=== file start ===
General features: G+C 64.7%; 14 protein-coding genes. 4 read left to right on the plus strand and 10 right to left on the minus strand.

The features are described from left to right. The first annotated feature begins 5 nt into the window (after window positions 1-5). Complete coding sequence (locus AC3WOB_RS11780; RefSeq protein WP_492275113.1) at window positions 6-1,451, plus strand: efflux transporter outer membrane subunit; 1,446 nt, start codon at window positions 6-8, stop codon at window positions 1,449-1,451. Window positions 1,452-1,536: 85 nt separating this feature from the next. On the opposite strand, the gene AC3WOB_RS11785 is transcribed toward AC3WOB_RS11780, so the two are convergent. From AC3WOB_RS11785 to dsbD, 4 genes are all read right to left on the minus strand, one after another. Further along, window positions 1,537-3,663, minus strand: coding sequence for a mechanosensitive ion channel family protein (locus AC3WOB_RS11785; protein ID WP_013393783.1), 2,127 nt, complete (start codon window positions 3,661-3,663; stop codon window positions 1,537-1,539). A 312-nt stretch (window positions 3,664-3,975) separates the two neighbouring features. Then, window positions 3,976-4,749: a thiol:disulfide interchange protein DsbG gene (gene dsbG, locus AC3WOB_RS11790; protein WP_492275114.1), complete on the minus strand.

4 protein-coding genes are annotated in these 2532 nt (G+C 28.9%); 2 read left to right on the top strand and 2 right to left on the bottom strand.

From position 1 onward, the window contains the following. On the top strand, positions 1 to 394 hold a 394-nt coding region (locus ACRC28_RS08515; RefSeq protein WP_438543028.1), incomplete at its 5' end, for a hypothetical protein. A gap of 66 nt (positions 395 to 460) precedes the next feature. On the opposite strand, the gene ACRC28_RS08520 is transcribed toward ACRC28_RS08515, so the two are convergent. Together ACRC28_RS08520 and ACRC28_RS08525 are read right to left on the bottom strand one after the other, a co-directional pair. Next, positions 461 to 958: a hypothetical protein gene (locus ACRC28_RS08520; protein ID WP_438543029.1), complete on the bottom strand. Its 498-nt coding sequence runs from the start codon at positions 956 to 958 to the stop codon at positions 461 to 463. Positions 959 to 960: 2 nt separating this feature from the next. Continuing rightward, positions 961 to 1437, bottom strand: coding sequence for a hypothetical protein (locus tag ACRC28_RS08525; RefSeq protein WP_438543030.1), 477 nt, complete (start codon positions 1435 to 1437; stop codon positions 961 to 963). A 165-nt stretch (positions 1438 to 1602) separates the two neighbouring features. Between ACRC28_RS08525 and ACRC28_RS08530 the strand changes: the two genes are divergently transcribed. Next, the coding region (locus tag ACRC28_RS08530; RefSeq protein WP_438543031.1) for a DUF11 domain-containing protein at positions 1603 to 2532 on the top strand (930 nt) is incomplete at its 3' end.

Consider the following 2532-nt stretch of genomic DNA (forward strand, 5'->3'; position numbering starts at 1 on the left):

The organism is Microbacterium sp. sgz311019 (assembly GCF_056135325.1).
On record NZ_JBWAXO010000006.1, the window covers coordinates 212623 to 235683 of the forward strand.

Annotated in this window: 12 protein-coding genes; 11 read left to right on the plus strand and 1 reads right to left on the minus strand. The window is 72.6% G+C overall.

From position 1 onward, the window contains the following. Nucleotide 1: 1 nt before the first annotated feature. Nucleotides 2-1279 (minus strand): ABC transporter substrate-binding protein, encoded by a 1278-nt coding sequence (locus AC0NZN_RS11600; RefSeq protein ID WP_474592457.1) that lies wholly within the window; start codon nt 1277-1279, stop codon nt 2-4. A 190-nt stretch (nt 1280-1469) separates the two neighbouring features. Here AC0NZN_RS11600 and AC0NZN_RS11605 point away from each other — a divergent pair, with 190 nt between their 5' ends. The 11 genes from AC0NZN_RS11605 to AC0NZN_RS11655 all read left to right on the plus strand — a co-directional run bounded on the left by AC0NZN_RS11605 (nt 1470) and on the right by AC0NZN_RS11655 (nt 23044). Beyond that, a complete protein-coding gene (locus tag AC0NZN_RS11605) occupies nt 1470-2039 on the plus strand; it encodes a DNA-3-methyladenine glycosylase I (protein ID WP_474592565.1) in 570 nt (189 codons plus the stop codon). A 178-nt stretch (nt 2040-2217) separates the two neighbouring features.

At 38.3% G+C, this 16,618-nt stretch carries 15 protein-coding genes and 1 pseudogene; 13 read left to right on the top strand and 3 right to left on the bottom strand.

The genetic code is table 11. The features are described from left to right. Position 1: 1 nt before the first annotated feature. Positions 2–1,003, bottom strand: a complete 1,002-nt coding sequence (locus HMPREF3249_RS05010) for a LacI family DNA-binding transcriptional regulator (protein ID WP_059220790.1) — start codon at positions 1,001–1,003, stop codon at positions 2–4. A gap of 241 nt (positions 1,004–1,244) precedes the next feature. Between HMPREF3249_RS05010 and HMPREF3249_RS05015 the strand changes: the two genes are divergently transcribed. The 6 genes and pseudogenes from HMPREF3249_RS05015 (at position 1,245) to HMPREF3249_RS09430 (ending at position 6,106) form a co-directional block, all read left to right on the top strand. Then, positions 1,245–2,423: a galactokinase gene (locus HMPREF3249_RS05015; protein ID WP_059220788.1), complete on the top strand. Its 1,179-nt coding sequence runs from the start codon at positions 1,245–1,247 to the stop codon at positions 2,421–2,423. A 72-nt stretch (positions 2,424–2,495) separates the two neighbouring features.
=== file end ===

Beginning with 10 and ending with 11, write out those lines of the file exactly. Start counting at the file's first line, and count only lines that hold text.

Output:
At 38.3% G+C, this 16,618-nt stretch carries 15 protein-coding genes and 1 pseudogene; 13 read left to right on the top strand and 3 right to left on the bottom strand.

The genetic code is table 11. The features are described from left to right. Position 1: 1 nt before the first annotated feature. Positions 2–1,003, bottom strand: a complete 1,002-nt coding sequence (locus HMPREF3249_RS05010) for a LacI family DNA-binding transcriptional regulator (protein ID WP_059220790.1) — start codon at positions 1,001–1,003, stop codon at positions 2–4. A gap of 241 nt (positions 1,004–1,244) precedes the next feature. Between HMPREF3249_RS05010 and HMPREF3249_RS05015 the strand changes: the two genes are divergently transcribed. The 6 genes and pseudogenes from HMPREF3249_RS05015 (at position 1,245) to HMPREF3249_RS09430 (ending at position 6,106) form a co-directional block, all read left to right on the top strand. Then, positions 1,245–2,423: a galactokinase gene (locus HMPREF3249_RS05015; protein ID WP_059220788.1), complete on the top strand. Its 1,179-nt coding sequence runs from the start codon at positions 1,245–1,247 to the stop codon at positions 2,421–2,423. A 72-nt stretch (positions 2,424–2,495) separates the two neighbouring features.